healthcare professional helping them on a daily basis. This means that we have effectively changed the daily lives of 1200 people. This impact can reduce the amount of people accessing health care services, thus reducing the burden on healthcare professionals, and allow informal care-givers more time to engage in their community. In addition to this, some people with Parkinson’s







workforce due to Path Finder Laser Shoes. The above figures are based on 300 people. If the NHS were to introduce Path Finder Laser Shoes to a much larger percentage of the eligible population, the savings for the Health Care System would subsequently be much larger: in the UK the total PD population is 145,000. 50% of these are suffering from FoG and 65% of that subgroup would be eligible. If we estimate that 10% of the eligible population would use Path Finder due to the NHS introduction, it would affect 4,713 people. The costs saved the health care system is on average £4.934,31 per person (in admission to the hospital and for surgery), which amounts to saved costs of over £23 million for the UK health care system. And that is only 10% of the eligible population - there is a potential to save £230 million should Path Finder Laser Shoes become a standard treatment for PD patients. For Path Feel, we have less data as the product is not yet on the market, but we would estimate cost savings, efficiency rising, and improved quality of life for citizens - leading to less strains on the NHS. Long term, preventative measures could also become more common place.



In a few words, could you briefly explain what reinforcement learning is? I would argue that “AI” is mostly a buzzword, but what we actually do is machine learning. All machine learning deals with the overall same overarching goal: to generate structured information or inference from data. For example, in supervised learning, we learn the mapping between input data (e.g. patient vital signs on admission) and output data (e.g. their 28-day mortality) to build a predictive model (e.g. a mortality prediction score). Lots of different models allow to represent with more or less accuracy the relationship between input and output data, for example logistic regression, decision trees, or neural networks. Reinforcement learning represents a very different type of machine learning algorithms. Here, the goal is to optimise decisions to maximise some kind of reward. For example, the ground-breaking 2015 Nature paper by Mnih and colleagues described a reinforcement learning agent capable of playing Atari games with no prior knowledge of any game rules. Starting with a random strategy (called a policy in reinforcement learning), the virtual agent was able learn by trial-and-error to maximise the score and therefore to play most games with supra-human level of performance. Reinforcement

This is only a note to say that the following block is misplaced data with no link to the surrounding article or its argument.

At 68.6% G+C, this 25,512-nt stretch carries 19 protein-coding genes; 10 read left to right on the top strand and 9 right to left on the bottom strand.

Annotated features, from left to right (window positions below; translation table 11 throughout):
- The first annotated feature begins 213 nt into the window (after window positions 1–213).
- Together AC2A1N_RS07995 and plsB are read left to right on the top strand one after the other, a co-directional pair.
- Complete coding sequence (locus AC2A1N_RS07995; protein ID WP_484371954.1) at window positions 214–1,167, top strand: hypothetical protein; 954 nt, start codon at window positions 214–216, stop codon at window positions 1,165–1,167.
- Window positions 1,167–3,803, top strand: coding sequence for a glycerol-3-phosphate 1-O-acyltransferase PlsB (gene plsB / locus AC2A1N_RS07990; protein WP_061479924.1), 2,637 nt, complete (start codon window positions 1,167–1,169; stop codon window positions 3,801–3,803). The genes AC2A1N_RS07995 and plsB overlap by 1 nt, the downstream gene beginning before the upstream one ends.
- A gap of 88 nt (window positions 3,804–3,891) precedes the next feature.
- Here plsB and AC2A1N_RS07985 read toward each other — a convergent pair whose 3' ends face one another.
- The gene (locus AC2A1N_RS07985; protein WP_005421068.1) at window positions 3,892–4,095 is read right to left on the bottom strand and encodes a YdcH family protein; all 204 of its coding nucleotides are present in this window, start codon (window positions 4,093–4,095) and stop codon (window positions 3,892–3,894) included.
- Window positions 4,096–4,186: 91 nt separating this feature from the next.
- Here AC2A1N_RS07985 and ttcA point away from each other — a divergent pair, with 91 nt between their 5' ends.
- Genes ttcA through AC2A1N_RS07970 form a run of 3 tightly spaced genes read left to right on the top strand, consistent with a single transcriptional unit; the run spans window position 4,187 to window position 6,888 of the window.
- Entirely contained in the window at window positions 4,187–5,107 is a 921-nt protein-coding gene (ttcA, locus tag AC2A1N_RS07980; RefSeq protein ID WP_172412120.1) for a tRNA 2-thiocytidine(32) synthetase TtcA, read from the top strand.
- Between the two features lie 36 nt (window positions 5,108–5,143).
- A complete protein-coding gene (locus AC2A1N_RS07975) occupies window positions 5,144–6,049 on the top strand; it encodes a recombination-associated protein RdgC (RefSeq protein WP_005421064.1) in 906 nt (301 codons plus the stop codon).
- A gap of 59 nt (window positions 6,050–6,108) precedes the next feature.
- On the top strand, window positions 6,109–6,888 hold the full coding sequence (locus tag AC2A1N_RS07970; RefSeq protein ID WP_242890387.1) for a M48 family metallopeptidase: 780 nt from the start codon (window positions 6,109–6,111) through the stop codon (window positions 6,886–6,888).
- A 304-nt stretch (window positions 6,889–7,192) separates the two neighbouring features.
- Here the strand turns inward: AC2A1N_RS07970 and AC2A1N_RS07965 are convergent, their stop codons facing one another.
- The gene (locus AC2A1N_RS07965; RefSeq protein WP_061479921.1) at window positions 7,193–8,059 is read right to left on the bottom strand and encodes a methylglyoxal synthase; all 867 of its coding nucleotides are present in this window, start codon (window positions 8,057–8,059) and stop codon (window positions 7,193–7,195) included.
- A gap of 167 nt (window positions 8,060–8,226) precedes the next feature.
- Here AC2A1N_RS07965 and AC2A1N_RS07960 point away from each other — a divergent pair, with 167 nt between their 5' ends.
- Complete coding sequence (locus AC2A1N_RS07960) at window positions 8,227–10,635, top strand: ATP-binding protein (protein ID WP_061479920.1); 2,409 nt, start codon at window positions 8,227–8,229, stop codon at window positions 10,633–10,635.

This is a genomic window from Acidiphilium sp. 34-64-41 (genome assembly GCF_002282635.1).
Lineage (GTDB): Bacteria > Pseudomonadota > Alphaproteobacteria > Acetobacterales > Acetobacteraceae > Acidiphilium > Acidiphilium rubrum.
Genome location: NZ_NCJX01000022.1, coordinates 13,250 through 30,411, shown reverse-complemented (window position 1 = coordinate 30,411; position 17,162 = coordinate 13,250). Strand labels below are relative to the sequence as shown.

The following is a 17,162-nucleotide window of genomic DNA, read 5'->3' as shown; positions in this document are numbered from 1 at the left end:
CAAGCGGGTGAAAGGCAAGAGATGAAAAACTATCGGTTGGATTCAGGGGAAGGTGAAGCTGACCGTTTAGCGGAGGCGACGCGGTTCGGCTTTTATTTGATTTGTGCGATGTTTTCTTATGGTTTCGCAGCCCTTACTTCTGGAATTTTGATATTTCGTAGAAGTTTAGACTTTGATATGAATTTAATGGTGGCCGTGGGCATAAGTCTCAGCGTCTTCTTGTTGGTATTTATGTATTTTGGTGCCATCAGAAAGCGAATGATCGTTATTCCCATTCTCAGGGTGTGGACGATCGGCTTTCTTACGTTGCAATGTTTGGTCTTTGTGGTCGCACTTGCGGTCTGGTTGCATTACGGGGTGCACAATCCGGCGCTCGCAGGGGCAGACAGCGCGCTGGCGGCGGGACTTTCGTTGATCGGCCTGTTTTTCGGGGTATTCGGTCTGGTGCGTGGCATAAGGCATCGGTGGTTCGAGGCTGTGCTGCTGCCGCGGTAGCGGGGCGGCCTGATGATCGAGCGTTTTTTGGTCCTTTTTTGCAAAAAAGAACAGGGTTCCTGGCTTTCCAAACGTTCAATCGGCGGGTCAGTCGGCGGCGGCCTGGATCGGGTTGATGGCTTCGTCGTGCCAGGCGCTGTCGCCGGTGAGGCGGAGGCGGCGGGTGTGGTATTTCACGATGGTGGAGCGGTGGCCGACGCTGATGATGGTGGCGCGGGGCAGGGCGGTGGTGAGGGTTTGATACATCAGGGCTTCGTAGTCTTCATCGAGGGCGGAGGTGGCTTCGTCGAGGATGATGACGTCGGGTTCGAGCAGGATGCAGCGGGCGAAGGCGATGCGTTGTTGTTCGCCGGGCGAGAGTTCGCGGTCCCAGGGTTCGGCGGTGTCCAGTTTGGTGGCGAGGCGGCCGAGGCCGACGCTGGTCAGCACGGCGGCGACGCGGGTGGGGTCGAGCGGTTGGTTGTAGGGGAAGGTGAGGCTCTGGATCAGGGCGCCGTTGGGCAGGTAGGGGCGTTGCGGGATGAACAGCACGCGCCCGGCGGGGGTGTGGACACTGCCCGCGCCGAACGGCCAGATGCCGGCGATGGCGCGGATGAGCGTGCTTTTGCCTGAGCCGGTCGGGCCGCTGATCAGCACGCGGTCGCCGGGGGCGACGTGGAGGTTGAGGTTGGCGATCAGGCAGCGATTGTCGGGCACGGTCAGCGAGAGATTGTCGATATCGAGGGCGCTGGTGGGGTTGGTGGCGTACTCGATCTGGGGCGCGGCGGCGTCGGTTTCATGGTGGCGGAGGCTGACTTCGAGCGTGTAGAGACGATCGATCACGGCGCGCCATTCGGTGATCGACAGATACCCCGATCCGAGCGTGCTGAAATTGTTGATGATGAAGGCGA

Dr Matthieu Komorowski is an

learning works particularly well for complex, sequential

intensive care physician and a

and stochastic (partially random) decisions. We can

former research fellow at the

apply the same framework to healthcare, where the

European Space Agency. He has

objective of physicians is to improve outcomes of our

attained his PhD at Imperial College

patients (the reward), similarly often facing complex sequential decisions, for example deciding every time we review a patient with suspected infection whether the time has come to initiate antibiotic therapy.

Laboratory for Computational

intelligence could be used in the treatment of

involving secondary analysis of

Machine learning algorithms can be classified into supervised,



reinforcement learning. These 3 types of algorithms


Physiology at MIT where he collaborates on numerous projects



with a particular focus on sepsis. He is also a visiting scholar at the

Can you tell us more about how artificial


London for his research on the use of machine learning in critical care,

healthcare records.

have different applications and objectives. In the

Following your work at the European Space

particular example of sepsis, supervised learning can

Agency, what do you think are the major

be used to predict sepsis before the onset, which in theory